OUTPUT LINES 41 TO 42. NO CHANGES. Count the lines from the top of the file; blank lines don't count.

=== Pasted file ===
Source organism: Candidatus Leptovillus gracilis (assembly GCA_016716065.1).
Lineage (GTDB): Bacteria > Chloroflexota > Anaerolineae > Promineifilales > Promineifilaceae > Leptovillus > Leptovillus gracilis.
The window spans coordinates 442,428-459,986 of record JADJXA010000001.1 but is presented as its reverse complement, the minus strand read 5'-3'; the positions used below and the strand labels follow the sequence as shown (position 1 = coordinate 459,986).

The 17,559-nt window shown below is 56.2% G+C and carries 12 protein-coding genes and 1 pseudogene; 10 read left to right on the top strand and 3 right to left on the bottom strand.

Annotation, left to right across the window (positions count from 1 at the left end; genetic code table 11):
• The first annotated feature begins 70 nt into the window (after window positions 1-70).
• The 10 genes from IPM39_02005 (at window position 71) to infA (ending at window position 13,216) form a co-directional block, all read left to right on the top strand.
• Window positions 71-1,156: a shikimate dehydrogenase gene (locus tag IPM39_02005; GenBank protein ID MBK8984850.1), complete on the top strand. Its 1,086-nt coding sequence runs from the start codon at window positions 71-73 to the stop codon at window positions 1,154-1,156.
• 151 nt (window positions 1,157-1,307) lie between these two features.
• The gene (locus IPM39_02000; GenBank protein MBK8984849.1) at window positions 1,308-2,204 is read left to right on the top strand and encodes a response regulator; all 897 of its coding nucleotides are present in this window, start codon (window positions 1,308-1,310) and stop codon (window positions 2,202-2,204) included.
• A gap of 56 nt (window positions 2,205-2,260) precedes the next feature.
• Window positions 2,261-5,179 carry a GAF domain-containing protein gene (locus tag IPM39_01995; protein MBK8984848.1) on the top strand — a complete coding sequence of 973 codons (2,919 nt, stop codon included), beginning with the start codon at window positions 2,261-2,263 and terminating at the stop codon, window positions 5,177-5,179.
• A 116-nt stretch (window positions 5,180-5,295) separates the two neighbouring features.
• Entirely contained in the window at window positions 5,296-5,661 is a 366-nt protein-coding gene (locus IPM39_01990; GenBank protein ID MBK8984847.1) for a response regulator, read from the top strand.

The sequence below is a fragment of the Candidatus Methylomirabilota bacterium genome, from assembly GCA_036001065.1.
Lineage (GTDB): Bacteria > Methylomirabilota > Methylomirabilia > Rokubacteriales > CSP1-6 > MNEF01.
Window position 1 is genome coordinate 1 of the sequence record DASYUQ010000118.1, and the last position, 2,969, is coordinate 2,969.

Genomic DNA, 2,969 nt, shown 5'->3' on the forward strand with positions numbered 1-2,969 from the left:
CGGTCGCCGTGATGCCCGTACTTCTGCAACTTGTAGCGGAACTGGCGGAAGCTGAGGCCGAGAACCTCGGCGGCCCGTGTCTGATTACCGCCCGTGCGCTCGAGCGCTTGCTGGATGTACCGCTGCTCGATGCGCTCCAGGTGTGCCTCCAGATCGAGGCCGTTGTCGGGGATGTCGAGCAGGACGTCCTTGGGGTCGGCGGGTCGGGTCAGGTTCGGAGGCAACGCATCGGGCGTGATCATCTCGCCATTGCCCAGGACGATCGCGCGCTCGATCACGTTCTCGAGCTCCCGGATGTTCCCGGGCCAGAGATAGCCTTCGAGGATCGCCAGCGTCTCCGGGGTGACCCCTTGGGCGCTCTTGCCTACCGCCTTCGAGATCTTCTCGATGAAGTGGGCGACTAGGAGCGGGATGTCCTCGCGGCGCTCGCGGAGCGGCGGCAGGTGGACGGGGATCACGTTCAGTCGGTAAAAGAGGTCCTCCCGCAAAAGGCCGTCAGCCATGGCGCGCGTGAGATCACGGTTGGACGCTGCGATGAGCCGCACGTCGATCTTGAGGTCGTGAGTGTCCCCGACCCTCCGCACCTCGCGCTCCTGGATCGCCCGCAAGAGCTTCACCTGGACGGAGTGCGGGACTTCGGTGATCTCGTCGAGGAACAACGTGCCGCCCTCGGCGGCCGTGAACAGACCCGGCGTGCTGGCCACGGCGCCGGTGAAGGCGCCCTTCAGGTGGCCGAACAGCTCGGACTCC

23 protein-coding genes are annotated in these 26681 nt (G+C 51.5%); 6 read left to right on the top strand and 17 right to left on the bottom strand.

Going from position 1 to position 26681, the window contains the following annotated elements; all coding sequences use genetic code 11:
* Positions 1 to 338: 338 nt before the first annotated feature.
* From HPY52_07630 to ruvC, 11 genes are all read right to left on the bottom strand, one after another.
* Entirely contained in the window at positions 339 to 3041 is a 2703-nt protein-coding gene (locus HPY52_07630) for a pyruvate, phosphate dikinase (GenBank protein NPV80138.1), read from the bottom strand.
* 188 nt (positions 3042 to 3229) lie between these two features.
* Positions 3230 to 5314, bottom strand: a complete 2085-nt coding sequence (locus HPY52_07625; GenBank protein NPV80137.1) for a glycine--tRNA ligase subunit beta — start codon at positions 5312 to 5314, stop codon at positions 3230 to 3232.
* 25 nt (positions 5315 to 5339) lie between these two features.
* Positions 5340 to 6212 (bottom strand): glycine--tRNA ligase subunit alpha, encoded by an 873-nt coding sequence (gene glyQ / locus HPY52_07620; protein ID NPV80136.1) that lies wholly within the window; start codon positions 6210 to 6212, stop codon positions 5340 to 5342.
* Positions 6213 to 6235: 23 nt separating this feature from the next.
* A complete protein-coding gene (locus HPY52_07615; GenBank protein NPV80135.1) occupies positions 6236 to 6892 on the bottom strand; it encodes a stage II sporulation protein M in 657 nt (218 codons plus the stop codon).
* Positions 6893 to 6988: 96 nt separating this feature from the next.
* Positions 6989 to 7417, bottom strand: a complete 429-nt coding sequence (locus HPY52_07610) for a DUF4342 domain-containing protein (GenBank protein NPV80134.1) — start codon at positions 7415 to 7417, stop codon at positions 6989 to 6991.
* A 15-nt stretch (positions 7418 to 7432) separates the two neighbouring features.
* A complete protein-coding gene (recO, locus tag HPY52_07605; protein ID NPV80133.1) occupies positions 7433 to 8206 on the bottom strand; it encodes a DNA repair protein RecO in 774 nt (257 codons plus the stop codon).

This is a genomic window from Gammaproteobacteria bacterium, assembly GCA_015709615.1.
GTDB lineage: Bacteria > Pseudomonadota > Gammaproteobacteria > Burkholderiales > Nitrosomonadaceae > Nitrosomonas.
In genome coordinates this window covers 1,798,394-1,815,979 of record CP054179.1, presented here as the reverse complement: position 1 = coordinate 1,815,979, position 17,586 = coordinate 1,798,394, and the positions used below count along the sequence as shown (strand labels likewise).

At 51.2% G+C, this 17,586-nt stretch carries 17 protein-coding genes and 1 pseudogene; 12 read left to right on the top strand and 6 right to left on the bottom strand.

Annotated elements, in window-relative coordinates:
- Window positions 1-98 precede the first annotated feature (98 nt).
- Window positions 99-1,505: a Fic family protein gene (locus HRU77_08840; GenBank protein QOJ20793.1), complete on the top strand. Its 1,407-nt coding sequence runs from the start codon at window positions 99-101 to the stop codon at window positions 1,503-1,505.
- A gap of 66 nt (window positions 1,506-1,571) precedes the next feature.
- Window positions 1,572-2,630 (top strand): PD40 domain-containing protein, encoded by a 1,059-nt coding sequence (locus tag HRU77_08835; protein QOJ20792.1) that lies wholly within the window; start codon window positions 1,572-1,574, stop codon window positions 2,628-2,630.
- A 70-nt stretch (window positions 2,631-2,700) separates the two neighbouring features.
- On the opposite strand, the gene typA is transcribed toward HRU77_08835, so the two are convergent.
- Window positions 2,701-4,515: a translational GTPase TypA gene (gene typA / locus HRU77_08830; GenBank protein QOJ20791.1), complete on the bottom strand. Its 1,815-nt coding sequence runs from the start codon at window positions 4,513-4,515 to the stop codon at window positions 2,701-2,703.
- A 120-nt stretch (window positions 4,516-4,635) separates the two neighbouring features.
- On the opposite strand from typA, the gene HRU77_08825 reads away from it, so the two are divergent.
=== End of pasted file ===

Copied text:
- Window positions 99-1,505: a Fic family protein gene (locus HRU77_08840; GenBank protein QOJ20793.1), complete on the top strand. Its 1,407-nt coding sequence runs from the start codon at window positions 99-101 to the stop codon at window positions 1,503-1,505.
- A gap of 66 nt (window positions 1,506-1,571) precedes the next feature.